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Former Shell Oil company executive John Hofmeister told CNBC Monday that the Gulf of Mexico drilling moratorium is an example of the “starvation,” imposed on the hydrocarbon industry by the Obama administration.
Stocks closed mixed Thursday after shaving deeper losses from earlier in the day in the last half hour of trading as investors considered a mixed batch of earnings and the Fed's next steps to stimulate the economy. 3M and Caterpillar fell, while Pfizer and Walt Disney rose.
Stocks trimmed earlier losses in the last half hour of trading Thursday as investors considered a mixed batch of earnings and the Fed's next steps to stimulate the economy. 3M and Caterpillar fell, while AmEx and Pfizer rose.
Stocks extended losses amid continued worries over the Fed Reserve's plans to stimulate the economy and a somewhat mixed batch of corporate earnings on Thursday. 3M and Caterpillar fell, while AmEx rose.
U.S. stock index futures edged higher ahead of the open Thursday after a report that jobless claims fell to a three-month low, and in the wake of a mixed close in the previous session on worries over the Federal Reserve's next move on quantitative easing from its policy meeting next week.
Lacking any big surprises, the markets may seem to be on cruise control in the coming week, as investors await the U.S. mid-term election and the Fed's November meeting.
Oil has stopped spewing into the Gulf of Mexico, but BP remains unusually vulnerable to the prospect of U.S. gas stations defecting to other brands.
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Fossil fuels will continue to be a vital component of the world's energy mix for many years, and natural gas will increasingly play a more prominent role, according to global energy leaders speaking today at the World Energy Congress in Montreal.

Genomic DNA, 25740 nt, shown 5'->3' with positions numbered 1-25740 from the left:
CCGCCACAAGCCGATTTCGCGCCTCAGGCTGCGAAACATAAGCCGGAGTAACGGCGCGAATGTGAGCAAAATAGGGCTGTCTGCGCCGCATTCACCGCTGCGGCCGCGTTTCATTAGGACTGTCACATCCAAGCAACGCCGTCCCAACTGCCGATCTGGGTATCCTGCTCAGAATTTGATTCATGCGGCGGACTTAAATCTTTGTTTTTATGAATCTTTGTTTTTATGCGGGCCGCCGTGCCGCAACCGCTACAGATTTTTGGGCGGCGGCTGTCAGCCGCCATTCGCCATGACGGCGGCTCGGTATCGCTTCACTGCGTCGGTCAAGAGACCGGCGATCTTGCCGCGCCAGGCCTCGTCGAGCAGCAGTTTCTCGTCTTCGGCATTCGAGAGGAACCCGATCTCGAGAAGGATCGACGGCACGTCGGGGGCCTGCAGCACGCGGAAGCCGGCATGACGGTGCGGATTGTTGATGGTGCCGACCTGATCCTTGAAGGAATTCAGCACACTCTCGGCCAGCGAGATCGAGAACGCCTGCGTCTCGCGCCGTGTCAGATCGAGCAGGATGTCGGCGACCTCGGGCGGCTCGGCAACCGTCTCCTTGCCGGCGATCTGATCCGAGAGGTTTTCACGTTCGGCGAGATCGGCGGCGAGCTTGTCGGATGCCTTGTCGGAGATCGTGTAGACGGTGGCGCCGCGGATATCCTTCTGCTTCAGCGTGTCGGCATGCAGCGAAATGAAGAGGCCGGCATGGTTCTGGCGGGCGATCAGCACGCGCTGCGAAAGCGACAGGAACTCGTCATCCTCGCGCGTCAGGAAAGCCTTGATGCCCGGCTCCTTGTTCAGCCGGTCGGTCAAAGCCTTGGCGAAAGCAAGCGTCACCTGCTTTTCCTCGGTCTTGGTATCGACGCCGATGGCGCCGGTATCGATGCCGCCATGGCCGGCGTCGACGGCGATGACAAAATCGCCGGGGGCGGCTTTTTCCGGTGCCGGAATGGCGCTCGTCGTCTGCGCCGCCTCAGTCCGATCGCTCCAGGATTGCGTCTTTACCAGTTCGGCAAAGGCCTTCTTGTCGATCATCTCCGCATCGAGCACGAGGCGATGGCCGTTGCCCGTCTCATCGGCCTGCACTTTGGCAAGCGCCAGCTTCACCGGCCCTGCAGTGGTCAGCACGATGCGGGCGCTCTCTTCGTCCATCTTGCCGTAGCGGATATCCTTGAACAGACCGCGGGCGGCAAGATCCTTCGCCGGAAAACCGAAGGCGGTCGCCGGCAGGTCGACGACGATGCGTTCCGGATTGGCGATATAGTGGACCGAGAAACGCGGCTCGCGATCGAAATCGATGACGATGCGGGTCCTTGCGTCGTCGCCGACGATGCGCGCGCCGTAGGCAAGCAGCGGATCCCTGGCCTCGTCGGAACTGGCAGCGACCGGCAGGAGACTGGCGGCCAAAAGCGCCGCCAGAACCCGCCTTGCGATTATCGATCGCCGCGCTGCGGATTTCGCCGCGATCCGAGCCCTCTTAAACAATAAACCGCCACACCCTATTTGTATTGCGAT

Following is a timeline of the Gulf of Mexico oil spill and its impact:
Stocks ended lower for a second day Thursday, led by tech and consumer shares, after some disappointing outlooks. Financial and materials rose slightly.
Stocks shaved some of their earlier losses as financials gained. Sony and BP shares rose.
Weekly jobless claims will again be a big event for Thursday's markets, and economists think the number will not really show any improvement.
The federal government is calling into port some of the boats involved in the BP oil spill cleanup amid storm predictions in the Gulf of Mexico.
A confidential survey of workers on the Deepwater Horizon before the oil rig exploded showed that many of them feared reprisals if they reported mistakes or other problems. The NYT reports.
As BP moves closer to permanently containing the Gulf oil spill, four major oil companies are moving to ensure there's a rapid response system in place, in the event of a future deep-sea well blowout in the Gulf of Mexico.
It’s no secret that bond funds are where the action has been over the past year, with most new fund money going their way. What is a secret—or at least something that never gets discussed—is the cost of investing in bond funds.
In a CNBC Exclusive, Marvin Odum, President of Shell Oil Americas and Shell Oil Upstream Americas Director told Maria Bartiromo that Shell may be interested in some BP assets if the British oil giant is considering a sale of its assets.
Today and tomorrow, Maria Bartiromo will host CNBC’s Closing Bell live from Aspen Ideas Festival. Over the last 50 years, this gathering has become the place for global leaders to come and gather at the one of the world's most beautiful spots to discuss the most innovative ideas and the most pressing issues.
More than two months after the Deepwater Horizon sank, it is now clear the energy industry doesn't know exactly how to stop a blowout in deepwater or how to clean up a massive spill.